|Publication number||US4412643 A|
|Application number||US 06/241,214|
|Publication date||Nov 1, 1983|
|Filing date||Mar 6, 1981|
|Priority date||May 26, 1980|
|Publication number||06241214, 241214, US 4412643 A, US 4412643A, US-A-4412643, US4412643 A, US4412643A|
|Inventors||Tomio Sato, Kunio Okimoto, Toshio Yamakawa|
|Original Assignee||Director-General Of The Agency Of Industrial Science And Technology|
|Export Citation||BiBTeX, EndNote, RefMan|
|Patent Citations (5), Referenced by (24), Classifications (13), Legal Events (6)|
|External Links: USPTO, USPTO Assignment, Espacenet|
The present invention relates to a method for firmly bonding a porous body and a fusion-made body utilizing the phenomenon of infiltration of a molten metal.
There are sometimes occasions in which firm bonding resistant to high temperatures is desired between a porous body such as a sintered metallic body prepared by the powder metallurgical process and a fusion-made body such as a body obtained by casting of a molten metal. Several methods are practiced for such a purpose of bonding including the pressure welding and diffusion bonding. The method of pressure welding is advantageous when the process is desired to be automatized but the method involves several drawbacks when eccentricity between the bodies to be bonded is great or the bodies to be bonded have very complicated configurations.
When the method of pressure welding is not applicable, the alternative method is the diffusion bonding owing to the absence of the limitation given by the configuration of the bodies to be bonded. The method of diffusion bonding is, however, sometimes defective because sufficient bonding strength is hardly obtained resulting in the breakage of the finished article at the interface between the bonded bodies in contrast to the very severe limitations in the working conditions such that, for example, the atmosphere must be evacuated to a high vacuum of, say, 10-4 Torr or better and the roughness of the surfaces under bonding must be well controlled.
It is therefore an object of the present invention to provide a novel and improved method for firmly bonding a porous body and a fusion-made body free from the above described disadvantages and drawbacks in the prior art methods. In particular, the object of the invention is to provide a novel method which can be very conveniently practiced even in the bonding of a porous and fusion-made bodies difficultly bonded by the prior art methods without limitation in the configuration of the bodies to be bonded.
The method of the present invention for bonding a porous body and a fusion-made body comprises bringing the porous body and the fusion-made body into contact with each other, placing an infiltrater material at the contacting portion between the porous body and the fusion-made body and heating the infiltrater material and the bodies under a contacting pressure against each other at a temperature exceeding the melting temperature of the infiltrater material in an atmosphere of vacuum or an inert gas so as that the molten infiltrater material is absorbed into the porous body followed by cooling to solidification.
FIG. 1 is a perspective view illustrating a porous body and a fusion-made body in contact with each other and two pieces of an infiltrater material placed at the contacting portion of the porous and fusion-made bodies.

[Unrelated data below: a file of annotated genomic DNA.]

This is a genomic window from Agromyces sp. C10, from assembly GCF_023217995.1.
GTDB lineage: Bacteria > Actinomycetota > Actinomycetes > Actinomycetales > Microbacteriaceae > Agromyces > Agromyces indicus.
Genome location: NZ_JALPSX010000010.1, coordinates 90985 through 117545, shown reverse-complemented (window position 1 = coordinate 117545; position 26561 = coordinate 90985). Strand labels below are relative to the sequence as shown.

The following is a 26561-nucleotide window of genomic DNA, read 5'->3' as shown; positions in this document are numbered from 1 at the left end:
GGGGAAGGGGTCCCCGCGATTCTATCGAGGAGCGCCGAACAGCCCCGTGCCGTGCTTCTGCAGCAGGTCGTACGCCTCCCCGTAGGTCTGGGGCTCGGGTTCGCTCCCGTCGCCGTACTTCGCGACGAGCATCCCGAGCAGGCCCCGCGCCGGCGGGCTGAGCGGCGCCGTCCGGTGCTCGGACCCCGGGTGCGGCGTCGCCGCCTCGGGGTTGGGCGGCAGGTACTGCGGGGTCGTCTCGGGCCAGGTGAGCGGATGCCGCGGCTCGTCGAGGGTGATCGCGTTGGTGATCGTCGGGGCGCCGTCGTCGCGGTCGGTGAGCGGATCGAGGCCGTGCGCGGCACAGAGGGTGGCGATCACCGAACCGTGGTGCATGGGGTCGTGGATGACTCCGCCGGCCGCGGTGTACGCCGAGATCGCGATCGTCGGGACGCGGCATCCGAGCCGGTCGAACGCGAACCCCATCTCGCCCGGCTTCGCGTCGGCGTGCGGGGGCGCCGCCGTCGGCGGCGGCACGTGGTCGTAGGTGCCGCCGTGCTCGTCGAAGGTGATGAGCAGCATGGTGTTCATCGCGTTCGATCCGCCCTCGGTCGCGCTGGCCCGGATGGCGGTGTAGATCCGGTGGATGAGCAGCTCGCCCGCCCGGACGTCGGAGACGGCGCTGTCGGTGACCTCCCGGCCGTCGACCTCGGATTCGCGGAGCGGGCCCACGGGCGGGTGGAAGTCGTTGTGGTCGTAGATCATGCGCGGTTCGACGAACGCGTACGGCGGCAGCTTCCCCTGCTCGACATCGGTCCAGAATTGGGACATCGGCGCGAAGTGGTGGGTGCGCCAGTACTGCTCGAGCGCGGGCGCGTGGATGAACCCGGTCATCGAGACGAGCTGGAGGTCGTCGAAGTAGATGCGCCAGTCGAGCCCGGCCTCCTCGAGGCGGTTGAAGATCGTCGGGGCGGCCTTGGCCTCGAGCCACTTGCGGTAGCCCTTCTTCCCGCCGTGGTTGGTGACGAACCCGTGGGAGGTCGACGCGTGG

FIG. 2 is a perspective view illustrating a cross section of a finished article obtained by the method of the invention.
As is mentioned above, the inventive method comprises heating of a porous and a fusion-made bodies to be bonded together in contact with each other under a contacting pressure against each other in an atmosphere of vacuum with an infiltrater material placed at the contacting portion of the bodies. Despite the simple and mild conditions of the method, in which no activation of the atomic species of the metals involved can never take place, unexpectedly strong bonding is obtained by the method even with a fusion-made body having extremely low porosity and a porous body although the inventive method is also applicable to the bonding of two porous bodies instead of a porous body and a fusion-made body.
The porous body here implied is a body obtained by the powder metallurgical process of a metal powder with compression and sintering or a sintered ceramic body provided that the porosity of the body is relatively larger to permit infiltration of the molten infiltrater material or, in other words, the apparent density of the body is considerably smaller than the true density thereof. The fusion-made body here implied, on the other hand, includes any bodies prepared by the solidification of a molten metal or alloy o castings of a metal or alloy. The fusion-made bodies are characterized by the very low porosity or, in other words, by the apparent density substantially equal to the true density.
The infiltrater material is defined as a metal or alloy having a melting point lower than the porous body or the fusion-made body having sufficient wettability as molten on the surfaces of both the porous body and the fusion-made body. It is also of course that the infiltrater material should have sufficient mechanical strengths and stability under the conditions in which the bonded article is used. The infiltrater material is used either in a powdered form or, preferably and if possible, in a shaped form of a powder compact or a sintered body to be in better adaptation to the outer configuration of the bodies to be bonded to the contacting portion.
The inventive method is of course applicable to the bonding of bodies with relatively complicated configurations. In such a case, each of the porous body and the fusion-made body is first prepared in divided segments which can be shaped with no particular difficulties. The method for the preparation of segments of the porous body or fusion-made body may be conventional either by the powder metallurgical techniques with a metal powder or by the techniques of casting of a molten metal. It is advantageous that the design of the above mentioned segments be such that the final assemblage of the segments into a finished article can be completed by bonding the porous segment and the fusion-made segment. It is preferable that the surfaces of the segments at which bonding should be effected are ground flat in advance by use of a sandpaper or the like to give better contacting between the segments leading to stronger bonding. The segments or parts thus prepared are then assembled together to the configuration of the finished article contacting at the surfaces of the porous body and the fusion-made body and one or more of the pre-shaped powder compacts of the infiltrater material are placed at the contacting portion between the bodies. FIG. 1 illustrates schematically the porous body 1 of a rectangular block brought into contact with the fusion-made body 2 of also a rectangular block with two pieces of powder compacts 3 of an infiltrater material applied and held in contact with the junction lines on both sides of the rectangular blocks around the contacting surfaces 4 thereof.